Google Forms

Google Forms Updates

Google Forms mention · April 26, 2019

Survey Maker Showdown: Google Forms vs. Survey Monkey

Survey software helps you create surveys to collect data and gather feedback from a broad audience. You can ask questions in a variety of formats, solicit responses through multiple channels, and chart your data to get a big-picture view of all responses. Survey apps are often used for collecting customer...read more
Google Forms mention · April 18, 2019

How to Create Form Sections and Logic in Google Forms

Most people won’t fill out a long form, or one with irrelevant questions. Form sections help you avoid this fate, because they break your form down into smaller, more manageable pieces. Form logic, meanwhile, allows you to design a form where people only see relevant questions, which means they...read more
Google Forms mention · April 12, 2019

The 9 Best Free Form Builders and Survey Tools

Form and survey apps help you learn about your customers, get valuable feedback, and gather whatever data you're looking for. There are dozens of capable form builders and survey apps on the market, and—unlike in many other software categories—many of the best options are free. These tools...read more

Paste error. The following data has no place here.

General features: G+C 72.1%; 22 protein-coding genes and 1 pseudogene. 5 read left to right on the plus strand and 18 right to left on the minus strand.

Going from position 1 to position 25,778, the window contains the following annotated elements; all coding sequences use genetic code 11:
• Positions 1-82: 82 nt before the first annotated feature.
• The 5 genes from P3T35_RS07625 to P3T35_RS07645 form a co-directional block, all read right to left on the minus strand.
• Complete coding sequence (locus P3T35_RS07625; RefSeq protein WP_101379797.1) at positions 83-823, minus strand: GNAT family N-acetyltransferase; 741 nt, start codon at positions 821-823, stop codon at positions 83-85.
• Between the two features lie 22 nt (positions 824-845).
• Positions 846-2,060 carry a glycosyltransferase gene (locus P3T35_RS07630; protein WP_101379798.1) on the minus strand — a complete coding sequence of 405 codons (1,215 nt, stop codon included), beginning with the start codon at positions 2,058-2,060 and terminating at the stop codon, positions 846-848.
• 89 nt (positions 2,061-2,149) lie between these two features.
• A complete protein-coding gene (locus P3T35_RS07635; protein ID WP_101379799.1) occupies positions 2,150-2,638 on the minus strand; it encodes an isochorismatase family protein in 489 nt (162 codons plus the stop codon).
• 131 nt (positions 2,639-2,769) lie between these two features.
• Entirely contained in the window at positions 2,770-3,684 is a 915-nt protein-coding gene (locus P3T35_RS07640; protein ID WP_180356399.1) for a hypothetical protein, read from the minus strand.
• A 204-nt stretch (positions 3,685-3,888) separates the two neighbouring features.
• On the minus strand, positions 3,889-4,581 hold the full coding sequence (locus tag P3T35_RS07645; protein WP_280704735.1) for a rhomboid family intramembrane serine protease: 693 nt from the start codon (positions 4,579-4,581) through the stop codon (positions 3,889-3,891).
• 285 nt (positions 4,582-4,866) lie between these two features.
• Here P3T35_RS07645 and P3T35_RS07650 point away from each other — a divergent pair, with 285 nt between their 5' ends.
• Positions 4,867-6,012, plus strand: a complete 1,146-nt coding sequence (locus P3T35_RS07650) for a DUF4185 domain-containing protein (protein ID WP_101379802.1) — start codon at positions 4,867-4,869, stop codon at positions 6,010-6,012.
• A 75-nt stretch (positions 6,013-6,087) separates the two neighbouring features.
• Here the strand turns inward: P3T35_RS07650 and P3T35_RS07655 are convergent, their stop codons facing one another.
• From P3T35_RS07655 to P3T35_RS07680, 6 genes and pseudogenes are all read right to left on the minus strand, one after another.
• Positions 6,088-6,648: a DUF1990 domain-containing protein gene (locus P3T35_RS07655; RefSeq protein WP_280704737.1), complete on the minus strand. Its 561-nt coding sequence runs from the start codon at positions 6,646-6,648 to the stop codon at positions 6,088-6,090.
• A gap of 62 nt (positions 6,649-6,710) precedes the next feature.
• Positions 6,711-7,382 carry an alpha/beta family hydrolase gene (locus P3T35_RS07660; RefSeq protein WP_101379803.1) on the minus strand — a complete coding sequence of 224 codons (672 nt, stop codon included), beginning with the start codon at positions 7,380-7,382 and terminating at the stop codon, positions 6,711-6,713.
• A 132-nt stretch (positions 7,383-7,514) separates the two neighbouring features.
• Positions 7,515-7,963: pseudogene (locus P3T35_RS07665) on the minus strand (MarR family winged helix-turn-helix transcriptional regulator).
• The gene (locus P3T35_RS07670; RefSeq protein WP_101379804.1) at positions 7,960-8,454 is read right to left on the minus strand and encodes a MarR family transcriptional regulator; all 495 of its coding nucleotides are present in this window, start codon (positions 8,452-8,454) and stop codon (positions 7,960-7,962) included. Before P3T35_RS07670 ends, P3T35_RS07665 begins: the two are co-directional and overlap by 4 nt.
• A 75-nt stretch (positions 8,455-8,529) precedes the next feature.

Google Forms mention · April 12, 2019

How to Turn Google Forms Entries Into Tasks and Projects

Because it comes with your Google account, Google Forms is an easy way to ask people for their information or opinions, but how can you ensure you'll act on that information? By sending every response over to your to do list or task manager as a task or project...read more
Google Forms update · June 20, 2018

New for Google Forms: Customize Your Form Design With Theme Options

Google Forms is one of the best ways to make forms for free, with its wide range of form fields and deep integration with Google Sheets. It's never been the most customizable form builder, though, with only options to customize the color or photo-accented header. That's changing with...read more
Google Forms mention · June 6, 2018

A Pest Control Service Created an MVP With No Coding

When lightning strikes and you have an irresistible idea, you don't want to wait to launch it. You want to create a minimum viable product (MVP) and deliver it to your audience now. If you don't have an engineering and development background, though, building your idea on the...read more